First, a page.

At his concert in Quebec City on Sunday, Stevie Wonder said, “I decided today that until the Stand Your Ground law is abolished in Florida, I will never perform there again.” He went on to extend his boycott to all states where the law exists. “What we can do is we can let our voices be heard, and we can vote in our various countries throughout the world for change and equality for everybody. That’s what I know we can do.”

Athletes have begun to spread the idea of boycotting as well. U.S. Olympic boxer Terrell Gausha said he will never wear the American flag on his uniform again and told TMZ, “How can I wear my stars and stripes proudly in a country where they make a big deal out of Mike Vick fighting dogs, but not a young, innocent Black male’s life?”

One group, Stand Down for Trayvon Martin, is calling for every Black man in the country to boycott their jobs on Sept. 6 to “show the world that our voices, bodies, efforts labor and lives matter … Instead, we will use this time to connect with our families, perform service in our communities or find something to do to show that we are important to America.”

Black men across the country are getting on board with this stand down. Some community groups are making moves to extend this boycott into a three-day truce called “Guns Down for Trayvon,” Sept. 6-8, among gang members in New York City. Stand Down for Trayvon also urges NFL players to participate, saying if football players were to participate, it would alter the BCS and NFL standings for the entire season, forcing commentators to talk about Martin for the entire year.

“It won’t be just Miami Dolphins and Jacksonville Jaguars, it won’t just be Florida Gators and Miami Hurricanes. It will be your doctors, your nurses, your garbage collectors, your engineers standing down for Trayvon Martin, proving that our voices, our bodies, our lives matter,” according to a video for the campaign.

While boycotts, sit-ins and petitions have proven effective in the past, still other activists are saying a petition or any form of protest is not enough. The Stop Mass Incarceration Network stated, “The whole damned system is guilty,” and Trayvon Martin protestors in Harlem agreed on Sunday.

“The truth is, this system is structured around race. A new constitution can be made,” said one protestor speaking in a march that had stopped outside of Harlem Hospital. “Can it?” he called to the crowd of about 400 people of color.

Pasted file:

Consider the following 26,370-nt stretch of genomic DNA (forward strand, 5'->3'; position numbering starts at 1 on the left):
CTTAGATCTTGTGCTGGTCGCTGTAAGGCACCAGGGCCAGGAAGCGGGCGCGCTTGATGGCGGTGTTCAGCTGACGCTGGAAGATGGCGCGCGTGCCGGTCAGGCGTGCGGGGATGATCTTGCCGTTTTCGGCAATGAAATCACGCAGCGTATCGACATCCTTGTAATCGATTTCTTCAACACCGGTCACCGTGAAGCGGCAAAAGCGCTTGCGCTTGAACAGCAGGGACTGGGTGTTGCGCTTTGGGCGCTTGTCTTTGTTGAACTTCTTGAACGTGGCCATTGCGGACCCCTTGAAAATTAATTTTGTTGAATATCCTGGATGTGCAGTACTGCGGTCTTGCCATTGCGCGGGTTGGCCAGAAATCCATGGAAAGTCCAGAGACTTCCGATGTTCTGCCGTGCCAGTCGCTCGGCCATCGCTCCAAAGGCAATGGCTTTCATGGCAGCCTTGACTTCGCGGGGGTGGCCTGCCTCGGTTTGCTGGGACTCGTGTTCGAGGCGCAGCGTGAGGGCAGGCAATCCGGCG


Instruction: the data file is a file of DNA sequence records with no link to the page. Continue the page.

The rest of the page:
“Yes,” they responded.

“If a new constitution can be made, that means we need a new constitution in the states.”

While many have decried this sentiment as extreme or implausible, it exemplifies the frustration that people of color are facing in protesting the racist institutions in this county.

“We need a full takedown, or like a boycott, of the [judicial] system,” said 16-year-old Karim, talking about the Zimmerman case Tuesday outside the Adam Clayton Powell State Office Building in Harlem.

Activists from various groups from around the city met Tuesday and pointed out that to change the justice system, you have to start with achievable goals. These included a united criticism of the culture and acceptance of policing in the United States and a targeting of groups like the American Legislative Exchange Council, which has pushed for laws like stop-and-frisk around the country. ALEC is a “nonpartisan, individual membership organization of state legislators that favors federalism and conservative public policy solutions,” reads the group’s website.

It has only been a few days since the Zimmerman verdict and hundreds of actions have already been planned; thousands of organizers have begun to coordinate their plans and millions of people have spoken out already. Only time will tell if they get justice, whatever that may look like.

“Instead of a moment of silence, we raise our voices together,” wrote youth, quoting Audre Lorde, who were attending the Black Youth Project in Chicago last weekend. “Our silence will not protect us. We are young leaders standing on the shoulders of our ancestors, carrying the historical trauma embedded in a legal system that will not protect us. We are the legacy of Black resilience that compels us to fight for our lives.”